The immigration reform bill headed to the Senate floor lacks the 60 votes it needs to advance and will likely have to be partially rewritten to win congressional approval, proponents of the bill said.
Democratic and Republican sources working to build support for the bill agreed that garnering the necessary GOP votes would require amending the legislation to strengthen its border security components. Additionally, there are senators on both sides of the aisle who don't support the current measure because of provisions other than border security who also must be appeased.
The bill's supporters are now focusing their efforts on wooing as many as five Democrats who might oppose it and about two dozen Republicans described as "gettable" or "maybes" but who for now are far from a "yes" vote. (Senate Minority Leader Mitch McConnell, R-Ky., is not among those targeted.) The bill is scheduled to hit the floor next Monday, and Senate Democratic leaders said it may go up for a final vote before the July 4 recess.
"They probably are close to 60, but they're not yet at 60 right now," a former Republican Senate leadership aide said. "My sense is, for that to happen, there probably will need to be changes to border security."
The GOP "gettables" include three members of leadership: Senate Conference Chairman John Thune, of South Dakota; Conference Vice Chairman Sen Roy Blunt, of Missouri; and Sen. Jerry Moran, of Kansas, who chairs the Senate Republican campaign committee. The only Republicans now classified as guaranteed "yes" votes are the four GOP members of the gang of eight, including Sens. Jeff Flake and John McCain, of Arizona; Sen. Lindsey Graham, of South Carolina; and Sen. Marco Rubio of Florida.
Whether Rubio personally offers amendments to beef up the legislation's border security proposals -- changes the senator has said he supports -- or leaves that to other Republicans, is viewed as a signal of the strength of the Floridian's commitment to the bill in its current form. Rubio has been meeting with undecided Republicans to determine what they need to support the bill; his staff is having similar discussions with their counterparts.
Republicans' primary concern is the how much authority the legislation delegates to the Department of Homeland Security. They want spelled out in the bill how border security would be measured rather than leave that decision to the discretion of the White House. Republicans insist that the border be secured before other provisions, like legalization of illegal immigrants, take effect.
Rubio's support for immigration reform is perhaps the most crucial of any member of Congress, and his actions during the Senate floor debate will be closely scrutinized.
"If they don't do something on this bill to shore up the triggers and add codification language -- whether it's real or fictional in terms of having an affect on security and how you measure that, it's going to have problems passing," said a Republican strategist who supports the bill.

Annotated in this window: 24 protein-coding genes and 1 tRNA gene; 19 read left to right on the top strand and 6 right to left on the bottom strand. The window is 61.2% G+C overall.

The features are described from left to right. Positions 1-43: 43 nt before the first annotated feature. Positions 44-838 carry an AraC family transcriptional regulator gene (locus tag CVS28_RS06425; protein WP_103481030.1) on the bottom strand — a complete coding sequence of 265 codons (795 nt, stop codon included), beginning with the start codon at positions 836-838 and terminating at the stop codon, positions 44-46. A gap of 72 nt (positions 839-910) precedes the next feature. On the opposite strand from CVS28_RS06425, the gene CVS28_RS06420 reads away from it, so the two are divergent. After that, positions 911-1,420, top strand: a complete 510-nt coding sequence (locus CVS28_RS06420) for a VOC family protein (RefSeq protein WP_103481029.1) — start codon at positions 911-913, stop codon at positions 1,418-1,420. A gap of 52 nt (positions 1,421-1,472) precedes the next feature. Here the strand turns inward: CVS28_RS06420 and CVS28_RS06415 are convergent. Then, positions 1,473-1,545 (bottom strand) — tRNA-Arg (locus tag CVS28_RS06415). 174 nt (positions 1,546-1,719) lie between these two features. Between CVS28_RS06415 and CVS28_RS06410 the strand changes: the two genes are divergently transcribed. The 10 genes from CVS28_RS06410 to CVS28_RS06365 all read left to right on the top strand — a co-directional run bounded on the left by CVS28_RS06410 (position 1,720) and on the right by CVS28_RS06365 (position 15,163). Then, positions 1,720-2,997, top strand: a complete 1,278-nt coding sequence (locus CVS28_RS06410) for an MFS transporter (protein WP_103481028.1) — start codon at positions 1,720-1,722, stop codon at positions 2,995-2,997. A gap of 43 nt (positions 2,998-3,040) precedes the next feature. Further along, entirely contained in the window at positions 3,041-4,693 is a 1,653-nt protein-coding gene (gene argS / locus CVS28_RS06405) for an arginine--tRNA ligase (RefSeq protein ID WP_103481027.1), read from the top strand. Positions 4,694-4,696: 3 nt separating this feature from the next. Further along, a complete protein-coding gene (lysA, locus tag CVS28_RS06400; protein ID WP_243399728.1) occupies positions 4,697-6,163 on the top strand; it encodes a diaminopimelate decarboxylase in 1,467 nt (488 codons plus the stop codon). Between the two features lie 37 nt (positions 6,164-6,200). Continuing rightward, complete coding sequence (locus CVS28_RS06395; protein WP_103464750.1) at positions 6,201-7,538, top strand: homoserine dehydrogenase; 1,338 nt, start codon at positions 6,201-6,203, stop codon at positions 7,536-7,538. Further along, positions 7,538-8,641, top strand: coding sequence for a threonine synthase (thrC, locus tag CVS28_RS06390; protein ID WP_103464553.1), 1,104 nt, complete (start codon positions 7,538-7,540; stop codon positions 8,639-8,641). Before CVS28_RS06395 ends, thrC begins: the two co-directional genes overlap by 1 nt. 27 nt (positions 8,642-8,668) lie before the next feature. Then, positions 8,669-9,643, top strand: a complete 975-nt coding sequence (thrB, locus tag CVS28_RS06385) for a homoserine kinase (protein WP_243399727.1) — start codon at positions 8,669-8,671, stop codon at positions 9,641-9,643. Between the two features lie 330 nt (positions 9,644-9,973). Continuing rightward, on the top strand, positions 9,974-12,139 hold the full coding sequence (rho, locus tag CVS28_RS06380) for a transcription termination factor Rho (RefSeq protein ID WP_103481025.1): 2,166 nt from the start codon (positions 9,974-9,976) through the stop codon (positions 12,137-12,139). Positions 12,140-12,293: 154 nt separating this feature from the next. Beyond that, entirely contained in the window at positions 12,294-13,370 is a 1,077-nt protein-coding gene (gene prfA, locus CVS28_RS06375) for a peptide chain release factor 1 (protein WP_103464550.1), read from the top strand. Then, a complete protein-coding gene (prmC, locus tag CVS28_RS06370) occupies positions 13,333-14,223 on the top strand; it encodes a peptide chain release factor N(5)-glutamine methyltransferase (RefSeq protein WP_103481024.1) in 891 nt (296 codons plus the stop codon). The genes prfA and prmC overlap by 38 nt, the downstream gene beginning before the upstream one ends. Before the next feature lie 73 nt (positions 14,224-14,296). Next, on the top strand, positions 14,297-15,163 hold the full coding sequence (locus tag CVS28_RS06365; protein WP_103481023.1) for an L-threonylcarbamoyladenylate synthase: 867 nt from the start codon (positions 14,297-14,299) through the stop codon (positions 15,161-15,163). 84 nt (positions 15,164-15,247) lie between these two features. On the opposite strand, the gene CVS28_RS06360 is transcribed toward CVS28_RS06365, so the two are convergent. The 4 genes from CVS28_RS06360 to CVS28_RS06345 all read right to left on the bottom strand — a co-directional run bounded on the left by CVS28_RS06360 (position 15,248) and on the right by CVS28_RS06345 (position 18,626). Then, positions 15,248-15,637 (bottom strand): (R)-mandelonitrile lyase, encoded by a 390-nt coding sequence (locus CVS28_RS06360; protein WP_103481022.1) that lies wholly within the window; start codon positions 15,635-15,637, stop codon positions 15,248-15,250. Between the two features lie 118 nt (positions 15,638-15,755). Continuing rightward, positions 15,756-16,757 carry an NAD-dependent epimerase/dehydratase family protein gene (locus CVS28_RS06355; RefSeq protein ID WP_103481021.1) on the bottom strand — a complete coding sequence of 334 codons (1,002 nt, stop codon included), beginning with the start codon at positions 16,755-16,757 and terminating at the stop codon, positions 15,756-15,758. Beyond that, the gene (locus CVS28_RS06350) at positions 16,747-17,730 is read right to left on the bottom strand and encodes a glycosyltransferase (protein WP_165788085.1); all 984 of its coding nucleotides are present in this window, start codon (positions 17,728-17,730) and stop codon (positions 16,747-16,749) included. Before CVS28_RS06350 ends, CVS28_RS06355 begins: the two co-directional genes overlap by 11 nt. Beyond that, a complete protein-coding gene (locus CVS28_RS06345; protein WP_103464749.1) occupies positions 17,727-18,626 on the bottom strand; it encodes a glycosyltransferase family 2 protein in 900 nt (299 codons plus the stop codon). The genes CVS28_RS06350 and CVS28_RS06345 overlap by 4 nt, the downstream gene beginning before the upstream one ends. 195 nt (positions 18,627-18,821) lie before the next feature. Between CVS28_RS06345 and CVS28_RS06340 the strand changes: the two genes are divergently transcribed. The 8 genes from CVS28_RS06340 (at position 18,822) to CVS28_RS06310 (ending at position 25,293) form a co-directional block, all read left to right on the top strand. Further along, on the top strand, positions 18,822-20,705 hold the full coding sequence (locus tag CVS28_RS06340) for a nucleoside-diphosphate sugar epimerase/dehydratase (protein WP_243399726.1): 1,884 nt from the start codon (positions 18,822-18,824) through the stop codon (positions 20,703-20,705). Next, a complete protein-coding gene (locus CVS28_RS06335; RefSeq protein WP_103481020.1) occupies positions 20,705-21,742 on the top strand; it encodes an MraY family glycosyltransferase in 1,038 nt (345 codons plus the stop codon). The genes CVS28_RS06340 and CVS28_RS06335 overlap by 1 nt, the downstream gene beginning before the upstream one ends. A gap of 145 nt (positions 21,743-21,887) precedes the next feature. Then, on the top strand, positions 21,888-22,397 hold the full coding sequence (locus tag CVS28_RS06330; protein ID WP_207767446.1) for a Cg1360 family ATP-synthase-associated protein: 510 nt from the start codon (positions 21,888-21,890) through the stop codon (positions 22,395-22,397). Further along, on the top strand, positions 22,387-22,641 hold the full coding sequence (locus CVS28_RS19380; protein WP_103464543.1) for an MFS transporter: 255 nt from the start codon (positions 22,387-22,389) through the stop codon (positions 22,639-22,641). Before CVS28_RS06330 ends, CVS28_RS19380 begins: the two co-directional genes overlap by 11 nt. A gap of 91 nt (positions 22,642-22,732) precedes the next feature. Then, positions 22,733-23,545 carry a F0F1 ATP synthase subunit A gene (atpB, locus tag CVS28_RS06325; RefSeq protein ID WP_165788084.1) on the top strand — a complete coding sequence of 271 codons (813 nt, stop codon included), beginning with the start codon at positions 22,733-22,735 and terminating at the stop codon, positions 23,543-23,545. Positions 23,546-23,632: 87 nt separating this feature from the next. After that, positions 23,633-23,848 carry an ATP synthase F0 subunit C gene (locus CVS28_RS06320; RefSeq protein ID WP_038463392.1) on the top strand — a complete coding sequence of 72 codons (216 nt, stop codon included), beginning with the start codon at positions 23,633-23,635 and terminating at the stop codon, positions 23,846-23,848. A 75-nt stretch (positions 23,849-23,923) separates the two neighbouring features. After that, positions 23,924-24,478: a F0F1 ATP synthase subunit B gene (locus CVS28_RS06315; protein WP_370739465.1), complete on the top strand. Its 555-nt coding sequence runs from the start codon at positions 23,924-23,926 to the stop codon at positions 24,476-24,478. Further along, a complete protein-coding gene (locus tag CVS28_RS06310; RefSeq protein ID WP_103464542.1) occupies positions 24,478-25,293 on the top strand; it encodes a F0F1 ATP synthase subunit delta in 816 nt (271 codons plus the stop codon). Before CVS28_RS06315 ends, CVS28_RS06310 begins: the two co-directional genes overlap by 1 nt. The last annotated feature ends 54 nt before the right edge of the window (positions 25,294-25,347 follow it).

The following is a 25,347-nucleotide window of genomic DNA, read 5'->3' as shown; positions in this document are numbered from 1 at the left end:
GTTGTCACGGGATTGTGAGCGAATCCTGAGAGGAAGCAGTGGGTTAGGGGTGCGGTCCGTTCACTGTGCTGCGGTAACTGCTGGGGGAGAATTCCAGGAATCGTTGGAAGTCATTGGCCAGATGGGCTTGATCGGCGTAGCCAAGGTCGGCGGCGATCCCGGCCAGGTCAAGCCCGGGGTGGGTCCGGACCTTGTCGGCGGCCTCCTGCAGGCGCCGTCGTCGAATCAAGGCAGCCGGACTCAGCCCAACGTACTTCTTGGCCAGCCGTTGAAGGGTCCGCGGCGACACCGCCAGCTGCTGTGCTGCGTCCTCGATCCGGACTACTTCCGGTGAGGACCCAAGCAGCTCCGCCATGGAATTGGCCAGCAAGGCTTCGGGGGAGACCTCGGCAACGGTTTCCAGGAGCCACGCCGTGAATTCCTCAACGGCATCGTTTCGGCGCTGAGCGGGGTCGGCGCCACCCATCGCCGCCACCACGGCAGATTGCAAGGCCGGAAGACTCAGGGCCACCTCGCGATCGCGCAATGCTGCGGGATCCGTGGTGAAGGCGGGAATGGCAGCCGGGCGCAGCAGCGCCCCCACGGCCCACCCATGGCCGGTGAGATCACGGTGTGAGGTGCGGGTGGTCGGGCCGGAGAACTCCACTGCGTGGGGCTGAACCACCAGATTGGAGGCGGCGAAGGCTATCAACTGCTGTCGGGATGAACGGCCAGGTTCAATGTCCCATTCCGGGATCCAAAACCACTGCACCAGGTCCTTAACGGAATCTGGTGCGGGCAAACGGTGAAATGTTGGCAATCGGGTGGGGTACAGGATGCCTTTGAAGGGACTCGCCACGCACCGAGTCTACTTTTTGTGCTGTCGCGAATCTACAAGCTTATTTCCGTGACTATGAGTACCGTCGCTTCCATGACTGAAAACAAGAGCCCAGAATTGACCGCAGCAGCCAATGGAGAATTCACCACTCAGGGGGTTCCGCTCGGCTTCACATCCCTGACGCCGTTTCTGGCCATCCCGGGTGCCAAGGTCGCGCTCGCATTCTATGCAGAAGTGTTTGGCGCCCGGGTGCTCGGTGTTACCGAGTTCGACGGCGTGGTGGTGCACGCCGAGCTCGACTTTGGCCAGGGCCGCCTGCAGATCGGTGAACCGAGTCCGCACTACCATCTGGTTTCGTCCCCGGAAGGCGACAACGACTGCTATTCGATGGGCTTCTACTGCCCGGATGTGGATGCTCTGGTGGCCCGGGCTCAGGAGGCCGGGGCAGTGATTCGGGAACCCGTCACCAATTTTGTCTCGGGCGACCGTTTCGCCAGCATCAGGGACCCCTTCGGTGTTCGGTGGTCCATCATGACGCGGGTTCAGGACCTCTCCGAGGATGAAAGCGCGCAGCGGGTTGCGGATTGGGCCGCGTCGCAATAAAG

One Democratic strategist working on behalf of immigration reform said Democrats who don't now support the bill include Sens. Max Baucus, of Montana; Joe Donnelly, of Indiana; and Mark Pryor, of Arkansas. Undecided Democrats include Sens. Mark Begich, of Alaska, and Mary Landrieu, of Louisiana, who, along with Pryor, face re-election in 2014.
A second Democratic strategist said proponents have a wary eye on Democrats who voted against the Dream Act - a much narrower measure that would have granted citizenship to some illegal immigrants - in 2010. Those lawmakers include Sen. Kay Hagan, D-N.C., who is up for re-election next year, and Sen. Jon Tester, D-Mont.
Sen. Joe Manchin, D-W.Va., who skipped the Dream Act vote, is expected to oppose the immigration reform bill after fighting for another issue unpopular in his home state, gun control.
Republicans on the fence include Sens. Lamar Alexander and Bob Corker, of Tennessee; Kelly Ayotte, of New Hampshire; Richard Burr, of North Carolina; Dan Coats, of Indiana; Mike Crapo and Jim Risch, of Idaho; Saxby Chambliss and Johnny Isakson, of Georgia; Orrin Hatch and Mike Lee, of Utah; Dean Heller, of Nevada; John Hoeven, of North Dakota; Mike Johanns, of Nebraska; Ron Johnson, of Wisconsin; Mark Kirk of Illinois; Rand Paul of Kentucky; Rob Portman, of Ohio; and Pat Toomey, of Pennsylvania.
"I think they are close to 60," said one Republican strategist who is working to pass immigration reform. "Some security amendments are needed to pass, but I am confident they will."
Meanwhile, Senate Majority Leader Harry Reid, D-Nev., insisted during a recent interview that he has 60 votes for the bill.
Supporters of comprehensive immigration reform have speculated that the Senate bill could garner around 70 votes, creating momentum that would boost its chances in a hostile Republican House. In fact, some of the proponents have set 70 as an unofficial benchmark, believing that weaker support in the Senate, even if the bill passes, could dampen reform's prospects in the House.
But the Democratic strategist working on behalf of the bill said some Democratic lawmakers reject the notion that 60 votes or more are needed to help build momentum for the measure. These Democrats, many of them quite progressive, say setting a 60- or 70-vote benchmark empowers Republicans to force Democrats to support conservative amendments Democrats oppose.
"There's a backlash brewing over [70 votes], because to get that [Democrats] will have to make deals on border security that many find unpalatable," the Democratic strategist said.